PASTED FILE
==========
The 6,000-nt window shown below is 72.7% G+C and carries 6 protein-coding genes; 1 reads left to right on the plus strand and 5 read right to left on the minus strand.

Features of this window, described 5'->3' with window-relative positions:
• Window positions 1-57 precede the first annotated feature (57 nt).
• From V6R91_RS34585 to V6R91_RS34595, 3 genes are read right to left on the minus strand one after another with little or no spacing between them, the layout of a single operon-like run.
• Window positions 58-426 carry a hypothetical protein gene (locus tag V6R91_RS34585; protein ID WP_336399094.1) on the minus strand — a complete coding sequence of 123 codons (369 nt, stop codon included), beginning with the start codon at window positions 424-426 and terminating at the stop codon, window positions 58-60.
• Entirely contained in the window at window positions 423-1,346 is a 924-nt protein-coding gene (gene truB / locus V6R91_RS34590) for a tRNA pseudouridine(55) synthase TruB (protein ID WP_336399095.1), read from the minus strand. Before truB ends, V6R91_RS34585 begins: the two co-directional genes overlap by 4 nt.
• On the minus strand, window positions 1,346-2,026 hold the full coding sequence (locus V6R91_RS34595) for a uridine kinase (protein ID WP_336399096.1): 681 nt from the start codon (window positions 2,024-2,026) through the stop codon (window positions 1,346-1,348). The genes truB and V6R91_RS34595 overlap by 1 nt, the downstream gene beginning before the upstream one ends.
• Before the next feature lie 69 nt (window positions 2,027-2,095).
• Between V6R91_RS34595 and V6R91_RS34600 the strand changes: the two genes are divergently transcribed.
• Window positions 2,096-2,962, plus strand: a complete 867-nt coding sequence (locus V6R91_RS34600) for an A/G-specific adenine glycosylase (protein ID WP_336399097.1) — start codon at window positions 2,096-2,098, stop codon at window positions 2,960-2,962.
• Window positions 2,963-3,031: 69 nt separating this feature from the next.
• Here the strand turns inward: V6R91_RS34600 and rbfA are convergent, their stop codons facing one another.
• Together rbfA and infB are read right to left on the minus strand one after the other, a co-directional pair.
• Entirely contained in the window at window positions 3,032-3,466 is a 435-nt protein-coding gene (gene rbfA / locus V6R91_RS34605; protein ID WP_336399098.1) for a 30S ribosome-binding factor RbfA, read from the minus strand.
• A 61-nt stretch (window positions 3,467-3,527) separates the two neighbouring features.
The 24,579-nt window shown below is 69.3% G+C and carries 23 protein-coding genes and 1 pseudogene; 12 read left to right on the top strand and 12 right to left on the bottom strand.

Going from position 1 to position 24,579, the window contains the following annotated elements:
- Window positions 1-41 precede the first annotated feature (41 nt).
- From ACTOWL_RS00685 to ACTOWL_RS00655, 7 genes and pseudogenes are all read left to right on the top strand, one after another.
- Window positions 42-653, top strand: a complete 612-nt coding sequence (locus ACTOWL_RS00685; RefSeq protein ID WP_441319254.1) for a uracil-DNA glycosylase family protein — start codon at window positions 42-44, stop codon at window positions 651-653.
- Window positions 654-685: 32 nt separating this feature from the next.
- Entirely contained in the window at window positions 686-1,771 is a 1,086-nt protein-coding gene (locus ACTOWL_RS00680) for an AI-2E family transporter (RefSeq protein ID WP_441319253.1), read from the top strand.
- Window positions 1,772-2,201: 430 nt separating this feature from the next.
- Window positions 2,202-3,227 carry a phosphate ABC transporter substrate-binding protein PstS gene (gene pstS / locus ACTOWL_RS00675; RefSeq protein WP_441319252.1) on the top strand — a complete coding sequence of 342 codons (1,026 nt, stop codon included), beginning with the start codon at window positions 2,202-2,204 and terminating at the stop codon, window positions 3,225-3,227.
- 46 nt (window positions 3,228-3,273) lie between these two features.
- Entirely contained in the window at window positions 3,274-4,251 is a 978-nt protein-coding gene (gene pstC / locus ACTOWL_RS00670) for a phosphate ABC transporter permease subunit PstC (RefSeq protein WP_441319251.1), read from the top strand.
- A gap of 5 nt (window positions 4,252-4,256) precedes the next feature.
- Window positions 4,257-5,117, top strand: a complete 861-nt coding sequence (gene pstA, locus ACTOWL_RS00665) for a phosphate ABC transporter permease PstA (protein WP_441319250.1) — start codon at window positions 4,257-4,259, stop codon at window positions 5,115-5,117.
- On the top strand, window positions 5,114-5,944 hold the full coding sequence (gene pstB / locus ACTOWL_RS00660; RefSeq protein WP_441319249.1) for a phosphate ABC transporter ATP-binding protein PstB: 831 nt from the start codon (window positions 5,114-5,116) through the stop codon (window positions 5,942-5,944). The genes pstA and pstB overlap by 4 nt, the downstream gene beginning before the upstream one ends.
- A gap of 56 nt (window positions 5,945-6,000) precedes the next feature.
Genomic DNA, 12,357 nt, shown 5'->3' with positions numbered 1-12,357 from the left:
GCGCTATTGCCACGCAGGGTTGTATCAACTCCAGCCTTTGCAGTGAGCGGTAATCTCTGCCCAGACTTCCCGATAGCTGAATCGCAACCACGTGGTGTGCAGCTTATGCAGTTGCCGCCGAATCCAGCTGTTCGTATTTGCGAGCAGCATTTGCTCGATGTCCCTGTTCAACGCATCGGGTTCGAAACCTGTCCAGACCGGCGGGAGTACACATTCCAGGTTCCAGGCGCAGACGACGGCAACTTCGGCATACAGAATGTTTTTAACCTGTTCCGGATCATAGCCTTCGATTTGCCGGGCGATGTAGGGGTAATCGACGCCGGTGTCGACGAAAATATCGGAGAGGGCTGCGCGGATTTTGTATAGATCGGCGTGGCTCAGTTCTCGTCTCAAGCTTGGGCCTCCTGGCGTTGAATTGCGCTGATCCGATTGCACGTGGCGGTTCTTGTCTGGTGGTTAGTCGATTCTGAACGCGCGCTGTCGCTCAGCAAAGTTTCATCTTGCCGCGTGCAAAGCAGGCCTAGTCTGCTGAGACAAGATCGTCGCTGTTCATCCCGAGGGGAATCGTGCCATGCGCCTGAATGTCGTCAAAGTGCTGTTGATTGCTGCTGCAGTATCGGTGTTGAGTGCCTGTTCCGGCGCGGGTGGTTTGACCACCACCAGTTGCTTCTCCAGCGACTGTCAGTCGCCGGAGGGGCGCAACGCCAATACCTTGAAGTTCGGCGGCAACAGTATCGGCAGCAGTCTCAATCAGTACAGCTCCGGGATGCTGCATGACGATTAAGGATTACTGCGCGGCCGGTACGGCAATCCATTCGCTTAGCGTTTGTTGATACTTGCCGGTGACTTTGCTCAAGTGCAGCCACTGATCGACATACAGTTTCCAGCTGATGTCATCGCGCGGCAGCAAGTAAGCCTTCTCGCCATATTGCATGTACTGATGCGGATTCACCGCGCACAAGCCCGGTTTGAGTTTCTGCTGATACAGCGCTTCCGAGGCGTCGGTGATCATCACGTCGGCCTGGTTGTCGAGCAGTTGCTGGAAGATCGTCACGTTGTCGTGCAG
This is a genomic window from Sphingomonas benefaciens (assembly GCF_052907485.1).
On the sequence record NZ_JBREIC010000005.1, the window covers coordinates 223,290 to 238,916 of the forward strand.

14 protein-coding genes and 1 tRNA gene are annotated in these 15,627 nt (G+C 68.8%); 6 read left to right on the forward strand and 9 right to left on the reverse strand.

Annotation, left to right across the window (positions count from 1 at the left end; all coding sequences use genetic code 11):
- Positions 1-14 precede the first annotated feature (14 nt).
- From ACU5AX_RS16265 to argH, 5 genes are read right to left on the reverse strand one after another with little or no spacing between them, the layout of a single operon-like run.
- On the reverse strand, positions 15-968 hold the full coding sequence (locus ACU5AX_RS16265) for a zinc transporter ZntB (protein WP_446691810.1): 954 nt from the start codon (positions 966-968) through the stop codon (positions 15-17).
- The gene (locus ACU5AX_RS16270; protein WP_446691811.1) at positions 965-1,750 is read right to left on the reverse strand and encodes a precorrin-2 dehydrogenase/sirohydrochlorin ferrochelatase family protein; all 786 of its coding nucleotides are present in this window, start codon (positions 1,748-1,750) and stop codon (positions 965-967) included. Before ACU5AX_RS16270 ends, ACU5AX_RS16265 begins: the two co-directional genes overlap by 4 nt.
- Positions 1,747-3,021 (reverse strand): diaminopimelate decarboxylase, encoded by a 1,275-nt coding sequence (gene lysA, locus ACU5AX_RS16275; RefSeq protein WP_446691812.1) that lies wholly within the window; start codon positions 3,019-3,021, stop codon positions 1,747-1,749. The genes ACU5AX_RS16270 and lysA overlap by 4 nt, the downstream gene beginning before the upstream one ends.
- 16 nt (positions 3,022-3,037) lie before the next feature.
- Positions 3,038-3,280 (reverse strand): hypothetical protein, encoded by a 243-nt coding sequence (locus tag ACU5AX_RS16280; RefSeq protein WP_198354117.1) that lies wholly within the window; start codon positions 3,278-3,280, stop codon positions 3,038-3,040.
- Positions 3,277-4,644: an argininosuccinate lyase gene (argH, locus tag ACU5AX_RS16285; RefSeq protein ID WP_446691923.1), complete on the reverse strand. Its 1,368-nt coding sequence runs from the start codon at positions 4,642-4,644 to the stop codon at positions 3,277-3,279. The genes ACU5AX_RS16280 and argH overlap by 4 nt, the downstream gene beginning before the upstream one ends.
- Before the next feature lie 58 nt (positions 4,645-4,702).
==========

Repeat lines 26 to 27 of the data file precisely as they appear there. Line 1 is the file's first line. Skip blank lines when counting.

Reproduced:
- Entirely contained in the window at window positions 3,274-4,251 is a 978-nt protein-coding gene (gene pstC / locus ACTOWL_RS00670) for a phosphate ABC transporter permease subunit PstC (RefSeq protein WP_441319251.1), read from the top strand.
- A gap of 5 nt (window positions 4,252-4,256) precedes the next feature.